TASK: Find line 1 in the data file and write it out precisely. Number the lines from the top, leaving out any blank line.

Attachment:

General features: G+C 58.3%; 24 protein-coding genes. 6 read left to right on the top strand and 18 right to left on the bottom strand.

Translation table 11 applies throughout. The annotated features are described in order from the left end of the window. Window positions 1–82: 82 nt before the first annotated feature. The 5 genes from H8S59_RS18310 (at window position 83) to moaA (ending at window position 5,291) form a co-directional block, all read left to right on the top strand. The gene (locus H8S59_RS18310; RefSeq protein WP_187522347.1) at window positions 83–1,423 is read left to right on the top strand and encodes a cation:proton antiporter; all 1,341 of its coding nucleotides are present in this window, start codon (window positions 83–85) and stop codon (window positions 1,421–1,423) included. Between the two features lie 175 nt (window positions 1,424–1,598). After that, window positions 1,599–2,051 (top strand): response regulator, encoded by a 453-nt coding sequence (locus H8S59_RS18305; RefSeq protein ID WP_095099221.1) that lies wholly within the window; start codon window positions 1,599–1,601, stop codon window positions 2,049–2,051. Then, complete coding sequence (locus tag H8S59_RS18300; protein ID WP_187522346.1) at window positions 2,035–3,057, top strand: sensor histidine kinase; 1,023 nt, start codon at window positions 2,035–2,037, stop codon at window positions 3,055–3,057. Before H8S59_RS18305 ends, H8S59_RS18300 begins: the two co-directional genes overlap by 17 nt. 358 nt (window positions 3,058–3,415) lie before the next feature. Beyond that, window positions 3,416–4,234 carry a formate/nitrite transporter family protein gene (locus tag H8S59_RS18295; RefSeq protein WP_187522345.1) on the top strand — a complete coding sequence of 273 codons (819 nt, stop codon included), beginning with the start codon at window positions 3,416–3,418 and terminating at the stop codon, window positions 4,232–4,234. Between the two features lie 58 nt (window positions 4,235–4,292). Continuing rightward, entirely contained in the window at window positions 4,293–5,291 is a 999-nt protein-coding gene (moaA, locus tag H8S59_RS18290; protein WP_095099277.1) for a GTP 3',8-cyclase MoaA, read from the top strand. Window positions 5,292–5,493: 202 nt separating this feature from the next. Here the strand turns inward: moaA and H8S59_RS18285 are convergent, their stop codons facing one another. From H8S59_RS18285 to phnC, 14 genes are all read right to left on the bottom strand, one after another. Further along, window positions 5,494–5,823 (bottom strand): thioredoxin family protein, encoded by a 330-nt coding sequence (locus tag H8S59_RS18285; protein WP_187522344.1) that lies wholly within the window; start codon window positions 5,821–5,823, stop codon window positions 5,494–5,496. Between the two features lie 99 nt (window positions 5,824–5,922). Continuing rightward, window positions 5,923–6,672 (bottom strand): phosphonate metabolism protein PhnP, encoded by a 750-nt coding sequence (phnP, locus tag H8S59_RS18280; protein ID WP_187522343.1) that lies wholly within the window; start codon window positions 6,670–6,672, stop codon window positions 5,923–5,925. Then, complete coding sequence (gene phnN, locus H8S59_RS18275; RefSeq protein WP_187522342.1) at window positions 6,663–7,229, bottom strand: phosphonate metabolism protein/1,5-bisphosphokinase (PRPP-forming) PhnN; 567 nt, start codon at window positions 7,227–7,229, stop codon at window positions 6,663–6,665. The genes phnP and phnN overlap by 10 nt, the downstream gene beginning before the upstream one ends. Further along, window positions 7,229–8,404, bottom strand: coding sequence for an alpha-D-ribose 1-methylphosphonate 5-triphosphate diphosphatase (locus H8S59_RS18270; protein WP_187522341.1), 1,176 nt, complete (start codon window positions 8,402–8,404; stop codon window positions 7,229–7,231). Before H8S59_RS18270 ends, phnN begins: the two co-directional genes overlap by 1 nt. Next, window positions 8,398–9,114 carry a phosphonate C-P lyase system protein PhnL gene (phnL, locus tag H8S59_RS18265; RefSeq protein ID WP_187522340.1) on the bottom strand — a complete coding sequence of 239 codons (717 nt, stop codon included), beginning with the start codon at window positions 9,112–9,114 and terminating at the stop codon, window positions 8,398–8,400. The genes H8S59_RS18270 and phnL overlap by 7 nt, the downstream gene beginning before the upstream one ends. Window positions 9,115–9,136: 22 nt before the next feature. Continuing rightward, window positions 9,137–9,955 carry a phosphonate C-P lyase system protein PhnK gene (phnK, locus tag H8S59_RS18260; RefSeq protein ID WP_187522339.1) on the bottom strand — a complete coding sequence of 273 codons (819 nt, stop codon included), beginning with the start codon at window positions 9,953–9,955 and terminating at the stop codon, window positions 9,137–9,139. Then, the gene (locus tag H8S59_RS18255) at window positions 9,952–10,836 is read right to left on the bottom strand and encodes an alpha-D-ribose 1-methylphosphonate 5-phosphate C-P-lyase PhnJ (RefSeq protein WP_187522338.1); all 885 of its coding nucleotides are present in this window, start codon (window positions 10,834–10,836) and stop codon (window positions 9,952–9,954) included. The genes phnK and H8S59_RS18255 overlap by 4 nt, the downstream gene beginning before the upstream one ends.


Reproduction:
General features: G+C 58.3%; 24 protein-coding genes. 6 read left to right on the top strand and 18 right to left on the bottom strand.